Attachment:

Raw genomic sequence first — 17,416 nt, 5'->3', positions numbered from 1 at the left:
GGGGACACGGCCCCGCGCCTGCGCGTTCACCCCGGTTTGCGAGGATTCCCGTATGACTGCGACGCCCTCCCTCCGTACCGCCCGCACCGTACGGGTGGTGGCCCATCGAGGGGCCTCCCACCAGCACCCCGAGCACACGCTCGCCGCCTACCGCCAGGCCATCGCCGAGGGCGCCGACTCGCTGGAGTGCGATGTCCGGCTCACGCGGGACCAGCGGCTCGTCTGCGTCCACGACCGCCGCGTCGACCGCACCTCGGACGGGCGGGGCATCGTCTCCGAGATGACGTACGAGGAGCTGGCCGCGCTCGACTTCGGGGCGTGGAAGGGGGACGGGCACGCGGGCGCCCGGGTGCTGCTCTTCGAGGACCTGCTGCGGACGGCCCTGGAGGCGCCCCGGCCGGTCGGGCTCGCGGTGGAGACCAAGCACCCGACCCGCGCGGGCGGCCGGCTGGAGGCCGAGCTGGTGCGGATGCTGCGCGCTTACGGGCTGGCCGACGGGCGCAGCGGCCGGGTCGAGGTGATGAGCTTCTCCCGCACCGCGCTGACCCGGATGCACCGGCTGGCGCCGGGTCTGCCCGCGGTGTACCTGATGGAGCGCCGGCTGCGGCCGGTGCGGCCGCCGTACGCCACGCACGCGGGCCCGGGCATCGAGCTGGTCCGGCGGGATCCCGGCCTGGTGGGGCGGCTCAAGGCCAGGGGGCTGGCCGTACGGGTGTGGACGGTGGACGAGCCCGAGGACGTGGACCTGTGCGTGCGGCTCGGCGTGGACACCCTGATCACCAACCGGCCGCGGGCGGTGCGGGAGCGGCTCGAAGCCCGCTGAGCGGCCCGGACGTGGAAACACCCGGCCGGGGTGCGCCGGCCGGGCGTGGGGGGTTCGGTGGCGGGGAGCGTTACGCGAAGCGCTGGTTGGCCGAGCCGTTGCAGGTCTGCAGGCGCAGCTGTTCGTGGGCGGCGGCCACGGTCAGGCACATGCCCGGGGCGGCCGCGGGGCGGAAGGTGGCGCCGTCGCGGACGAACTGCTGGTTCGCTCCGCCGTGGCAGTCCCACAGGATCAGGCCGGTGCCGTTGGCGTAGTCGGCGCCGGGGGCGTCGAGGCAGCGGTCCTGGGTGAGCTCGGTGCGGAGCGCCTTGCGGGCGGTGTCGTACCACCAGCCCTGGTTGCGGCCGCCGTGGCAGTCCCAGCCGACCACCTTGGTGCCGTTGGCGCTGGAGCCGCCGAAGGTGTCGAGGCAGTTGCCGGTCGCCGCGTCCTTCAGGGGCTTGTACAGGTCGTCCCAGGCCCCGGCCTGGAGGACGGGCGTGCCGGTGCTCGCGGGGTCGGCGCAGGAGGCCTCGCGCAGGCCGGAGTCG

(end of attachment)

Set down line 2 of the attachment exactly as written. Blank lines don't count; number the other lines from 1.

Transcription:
GGGGACACGGCCCCGCGCCTGCGCGTTCACCCCGGTTTGCGAGGATTCCCGTATGACTGCGACGCCCTCCCTCCGTACCGCCCGCACCGTACGGGTGGTGGCCCATCGAGGGGCCTCCCACCAGCACCCCGAGCACACGCTCGCCGCCTACCGCCAGGCCATCGCCGAGGGCGCCGACTCGCTGGAGTGCGATGTCCGGCTCACGCGGGACCAGCGGCTCGTCTGCGTCCACGACCGCCGCGTCGACCGCACCTCGGACGGGCGGGGCATCGTCTCCGAGATGACGTACGAGGAGCTGGCCGCGCTCGACTTCGGGGCGTGGAAGGGGGACGGGCACGCGGGCGCCCGGGTGCTGCTCTTCGAGGACCTGCTGCGGACGGCCCTGGAGGCGCCCCGGCCGGTCGGGCTCGCGGTGGAGACCAAGCACCCGACCCGCGCGGGCGGCCGGCTGGAGGCCGAGCTGGTGCGGATGCTGCGCGCTTACGGGCTGGCCGACGGGCGCAGCGGCCGGGTCGAGGTGATGAGCTTCTCCCGCACCGCGCTGACCCGGATGCACCGGCTGGCGCCGGGTCTGCCCGCGGTGTACCTGATGGAGCGCCGGCTGCGGCCGGTGCGGCCGCCGTACGCCACGCACGCGGGCCCGGGCATCGAGCTGGTCCGGCGGGATCCCGGCCTGGTGGGGCGGCTCAAGGCCAGGGGGCTGGCCGTACGGGTGTGGACGGTGGACGAGCCCGAGGACGTGGACCTGTGCGTGCGGCTCGGCGTGGACACCCTGATCACCAACCGGCCGCGGGCGGTGCGGGAGCGGCTCGAAGCCCGCTGAGCGGCCCGGACGTGGAAACACCCGGCCGGGGTGCGCCGGCCGGGCGTGGGGGGTTCGGTGGCGGGGAGCGTTACGCGAAGCGCTGGTTGGCCGAGCCGTTGCAGGTCTGCAGGCGCAGCTGTTCGTGGGCGGCGGCCACGGTCAGGCACATGCCCGGGGCGGCCGCGGGGCGGAAGGTGGCGCCGTCGCGGACGAACTGCTGGTTCGCTCCGCCGTGGCAGTCCCACAGGATCAGGCCGGTGCCGTTGGCGTAGTCGGCGCCGGGGGCGTCGAGGCAGCGGTCCTGGGTGAGCTCGGTGCGGAGCGCCTTGCGGGCGGTGTCGTACCACCAGCCCTGGTTGCGGCCGCCGTGGCAGTCCCAGCCGACCACCTTGGTGCCGTTGGCGCTGGAGCCGCCGAAGGTGTCGAGGCAGTTGCCGGTCGCCGCGTCCTTCAGGGGCTTGTACAGGTCGTCCCAGGCCCCGGCCTGGAGGACGGGCGTGCCGGTGCTCGCGGGGTCGGCGCAGGAGGCCTCGCGCAGGCCGGAGTCG